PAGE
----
Watch a video about my adventures howling with the wolves of the NYWCC here!

Ambassador Wolf Atka at the New York Wolf Conservation Center

“To look into the eyes of a wolf is to see your own soul” – Aldo Leopold

Wolves play an important part in maintaing our eco-system, and they are crucial to keeping prey populations in check. It wasn’t until the mid-90s that the government understood their importance to the land and they were placed under the protection of the Endangered Species Act. With this, over the last two decades wolf populations have rebounded to upwards of 6,000 in Northern Rockies and upper Great Lakes, and they’ve been delisted as a federally protected species in several states as a result. But even as their numbers rise in the northern part of the U.S., wolves still face serious threats across the states from those who still don’t understand their importance to our land. Southern wolves like Mexican wolves are still almost extinct. And what’s worse is that corporate agribusiness is pressuring lawmakers to take the Grey Wolf OFF of the endangered species list nationally so that farmers can hunt and trap them—which is crazy because 6,000 wolves hardly constitutes a “large” and viable population (you can protest or comment on the proposed delisting here >).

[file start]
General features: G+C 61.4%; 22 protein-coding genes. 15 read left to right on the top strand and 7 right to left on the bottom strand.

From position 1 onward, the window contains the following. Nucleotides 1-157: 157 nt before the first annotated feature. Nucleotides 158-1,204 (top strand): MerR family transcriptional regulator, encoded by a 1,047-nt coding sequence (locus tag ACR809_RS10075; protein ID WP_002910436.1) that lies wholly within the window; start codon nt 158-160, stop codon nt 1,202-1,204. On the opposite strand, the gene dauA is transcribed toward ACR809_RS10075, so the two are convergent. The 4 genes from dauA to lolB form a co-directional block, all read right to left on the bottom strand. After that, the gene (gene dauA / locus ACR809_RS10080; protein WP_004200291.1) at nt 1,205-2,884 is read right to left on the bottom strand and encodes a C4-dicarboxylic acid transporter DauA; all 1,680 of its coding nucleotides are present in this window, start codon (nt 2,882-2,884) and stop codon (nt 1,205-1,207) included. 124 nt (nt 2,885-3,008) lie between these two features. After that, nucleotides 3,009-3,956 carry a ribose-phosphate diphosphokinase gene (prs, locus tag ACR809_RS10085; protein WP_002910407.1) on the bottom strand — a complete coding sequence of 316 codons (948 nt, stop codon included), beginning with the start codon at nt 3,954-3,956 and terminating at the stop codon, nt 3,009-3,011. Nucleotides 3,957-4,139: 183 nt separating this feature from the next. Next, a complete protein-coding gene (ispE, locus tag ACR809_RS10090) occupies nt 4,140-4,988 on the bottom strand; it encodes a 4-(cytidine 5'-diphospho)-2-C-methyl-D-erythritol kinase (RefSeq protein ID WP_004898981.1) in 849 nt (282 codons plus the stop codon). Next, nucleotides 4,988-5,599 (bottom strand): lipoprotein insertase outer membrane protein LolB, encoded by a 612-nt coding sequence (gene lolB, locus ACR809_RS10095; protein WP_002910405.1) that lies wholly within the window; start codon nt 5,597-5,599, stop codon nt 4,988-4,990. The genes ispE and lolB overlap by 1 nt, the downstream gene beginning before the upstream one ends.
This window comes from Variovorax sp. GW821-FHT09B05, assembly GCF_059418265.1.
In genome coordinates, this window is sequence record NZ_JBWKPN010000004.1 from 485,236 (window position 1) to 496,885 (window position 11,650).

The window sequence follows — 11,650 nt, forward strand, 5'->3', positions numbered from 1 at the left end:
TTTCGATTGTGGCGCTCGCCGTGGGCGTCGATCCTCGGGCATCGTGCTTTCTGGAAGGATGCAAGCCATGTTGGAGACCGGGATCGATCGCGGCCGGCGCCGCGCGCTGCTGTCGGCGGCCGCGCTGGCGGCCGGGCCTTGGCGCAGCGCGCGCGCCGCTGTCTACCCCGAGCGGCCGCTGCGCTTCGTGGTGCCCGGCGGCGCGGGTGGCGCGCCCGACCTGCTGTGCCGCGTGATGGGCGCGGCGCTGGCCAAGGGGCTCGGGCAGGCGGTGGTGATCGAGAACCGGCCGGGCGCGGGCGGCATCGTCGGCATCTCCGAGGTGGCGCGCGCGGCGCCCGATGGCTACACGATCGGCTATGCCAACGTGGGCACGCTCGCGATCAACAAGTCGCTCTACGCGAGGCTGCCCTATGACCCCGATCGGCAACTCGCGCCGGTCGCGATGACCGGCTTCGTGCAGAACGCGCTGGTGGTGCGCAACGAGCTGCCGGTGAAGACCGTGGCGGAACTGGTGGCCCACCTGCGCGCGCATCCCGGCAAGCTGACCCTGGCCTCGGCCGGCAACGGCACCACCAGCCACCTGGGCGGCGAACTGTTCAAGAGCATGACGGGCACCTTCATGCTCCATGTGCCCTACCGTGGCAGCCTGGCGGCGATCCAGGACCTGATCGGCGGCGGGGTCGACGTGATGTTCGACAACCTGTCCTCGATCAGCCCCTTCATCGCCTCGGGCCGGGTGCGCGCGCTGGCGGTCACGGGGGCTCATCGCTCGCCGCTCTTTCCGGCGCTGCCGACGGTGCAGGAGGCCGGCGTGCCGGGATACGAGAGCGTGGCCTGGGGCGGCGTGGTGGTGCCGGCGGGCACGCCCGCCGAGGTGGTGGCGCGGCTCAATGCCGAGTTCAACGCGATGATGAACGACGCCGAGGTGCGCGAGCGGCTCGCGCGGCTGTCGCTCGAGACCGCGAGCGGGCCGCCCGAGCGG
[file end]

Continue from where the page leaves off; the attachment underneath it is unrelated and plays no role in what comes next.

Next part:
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NYWCC Volunteer, giving Atka treats in front of weekend visitors, at the New York Wolf Conservation Center

It’s not all doom and gloom, however. Efforts to educate the public on protecting these animals are underway and there are a number of wolf sanctuaries that are promoting the revitalization of the species through carefully managed breeding, wild park reintroduction and inspiring educational programs.